About the Major
- Proficiency in a non-English language demonstrated by successful completion of secondary education in that language, or successful completion of two units of college-level courses at a second-year level or one unit at a higher level, or successful completion of a language placement examination approved by the department, or approval of the department.
- A minimum of seven units of anthropology coursework, including Anthropology 211, at least one area course (but preferably two), and at least one 400-level course. Transfer students should take Anthropology 211 even if they have completed substantial coursework in anthropology at another institution. Anthropology 211 is normally taken in the sophomore year and is not open to first-year students. At least five units of anthropology coursework, and as many units of HSS divisional requirements as possible, must be completed by the end of the junior year.
- Anthropology 470.
New major concentrations:
Recommended but not required:
- Coursework in social statistics and social theory (offered in the departments of Sociology, Political Science, Economics, or Psychology),
- Coursework in biology, history, religion, art, literary theory, continental philosophy, linguistics, and literature.
Division of History and Social Sciences Requirements
Each Anthropology major is required to fulfill divisional distribution requirements by completing two of the following:
1. Any two one-unit Reed College economics courses, or the equivalent.
2. Any two one-unit Reed College history courses, or the equivalent.
3. Sociology 211 and one other sociology course.
4. One introductory political science course (210, 220, 230, 240, or 250) and any other course in political science, but no more than one course from Political Science 230 and 386–415.
Note that for purposes of meeting either Group B or HSS divisional requirements in political science or sociology, students must include the introductory course (Political Science 210, 220, 230, 240, or 250, or Sociology 211) as one of the required two units.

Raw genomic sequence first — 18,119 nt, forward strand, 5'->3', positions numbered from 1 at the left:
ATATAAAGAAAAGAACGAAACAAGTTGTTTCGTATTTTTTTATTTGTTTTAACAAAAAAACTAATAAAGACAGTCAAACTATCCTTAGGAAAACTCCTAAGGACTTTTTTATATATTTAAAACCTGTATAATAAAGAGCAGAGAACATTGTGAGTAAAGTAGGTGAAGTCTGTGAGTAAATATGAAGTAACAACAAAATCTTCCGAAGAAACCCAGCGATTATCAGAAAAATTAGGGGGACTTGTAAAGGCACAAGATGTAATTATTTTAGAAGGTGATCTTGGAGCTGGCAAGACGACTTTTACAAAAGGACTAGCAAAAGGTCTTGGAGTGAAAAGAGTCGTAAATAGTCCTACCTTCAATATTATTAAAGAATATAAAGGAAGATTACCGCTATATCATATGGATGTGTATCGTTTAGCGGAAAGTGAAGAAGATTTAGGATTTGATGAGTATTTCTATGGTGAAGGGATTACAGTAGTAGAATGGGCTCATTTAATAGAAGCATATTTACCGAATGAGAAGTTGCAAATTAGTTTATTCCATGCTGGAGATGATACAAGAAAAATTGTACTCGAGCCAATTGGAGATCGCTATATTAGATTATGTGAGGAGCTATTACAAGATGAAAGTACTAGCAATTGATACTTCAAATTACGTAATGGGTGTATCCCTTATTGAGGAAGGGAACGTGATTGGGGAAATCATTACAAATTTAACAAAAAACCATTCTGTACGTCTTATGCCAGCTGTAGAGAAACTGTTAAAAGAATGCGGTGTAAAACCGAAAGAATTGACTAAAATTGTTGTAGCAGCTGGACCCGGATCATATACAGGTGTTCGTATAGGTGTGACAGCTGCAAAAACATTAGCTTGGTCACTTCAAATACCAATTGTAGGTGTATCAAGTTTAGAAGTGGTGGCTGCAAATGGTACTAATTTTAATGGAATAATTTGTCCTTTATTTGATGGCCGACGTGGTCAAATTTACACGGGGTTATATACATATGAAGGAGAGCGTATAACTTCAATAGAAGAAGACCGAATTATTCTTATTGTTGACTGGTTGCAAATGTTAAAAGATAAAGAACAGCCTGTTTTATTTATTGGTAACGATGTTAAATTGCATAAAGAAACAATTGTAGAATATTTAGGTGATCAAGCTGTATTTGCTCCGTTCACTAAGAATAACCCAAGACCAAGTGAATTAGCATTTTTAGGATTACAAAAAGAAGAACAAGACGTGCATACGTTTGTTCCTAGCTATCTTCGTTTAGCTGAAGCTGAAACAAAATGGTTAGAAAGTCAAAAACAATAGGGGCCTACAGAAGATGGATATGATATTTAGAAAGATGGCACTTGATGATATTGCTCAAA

Students are advised to have completed their divisional requirements prior to their senior year.
Interdisciplinary Majors and Anthropology
Anthropology offers several opportunities for formal or informal interdisciplinary majors. Students interested in combining their foreign language and literature work with anthropological theory and method can pursue an ad-hoc interdisciplinary major in anthropology and a foreign language taught at Reed. See your advisor for planning such a major.
Declaration of Major
It is necessary for you to declare a major in order to be admitted to junior standing in the Division of History and Social Sciences. It is important that you declare as soon as you have determined that anthropology is to be your major field because the Division then takes responsibility for the oversight of your academic program in the junior and senior years. When you have chosen the major, be certain that not only is the official form completed and filed, but that you have also chosen an adviser in the Department of Anthropology. A reminder: the Division requires that you take some non-anthropology courses in history and/or the social sciences; discuss this distributional requirement with your adviser and check the catalog. Also, remember that reading competence in a foreign language as demonstrated by completion of two units of a second, third or fourth year foreign language course or by examination at equivalent levels is required.
In many cases, students express an interest in having an ad hoc committee supervise an ad hoc major. This is an inter-divisional major, which includes Anthropology as one of its components. This has been done successfully in the past (Anthro/Phil, Anthro/Bio, Anthro/Lit), but requires advanced preparation; at least as early as the middle of the semester prior to the junior review (i.e., the Qual, etc.). Any proposal for interdisciplinary studies must be approved by the constituent departments. It is not necessary to establish an interdisciplinary major within the Division of History and Social Sciences. If an ad hoc major is undertaken, it would be necessary to have an adviser in each of the constituent departments. Those advisers will negotiate to determine an appropriate program for the following two years. A thesis topic or thesis area should be clearly articulated before the ad hoc major has been approved. This is not to say that a specific thesis topic will be accepted at that time, but rather that a legitimate area of intellectual inquiry has been identified that makes sense of a program which goes beyond the traditional disciplinary boundaries. Forms for interdisciplinary majors, as well as forms for admission to the Division, are available at the Registrar's Office.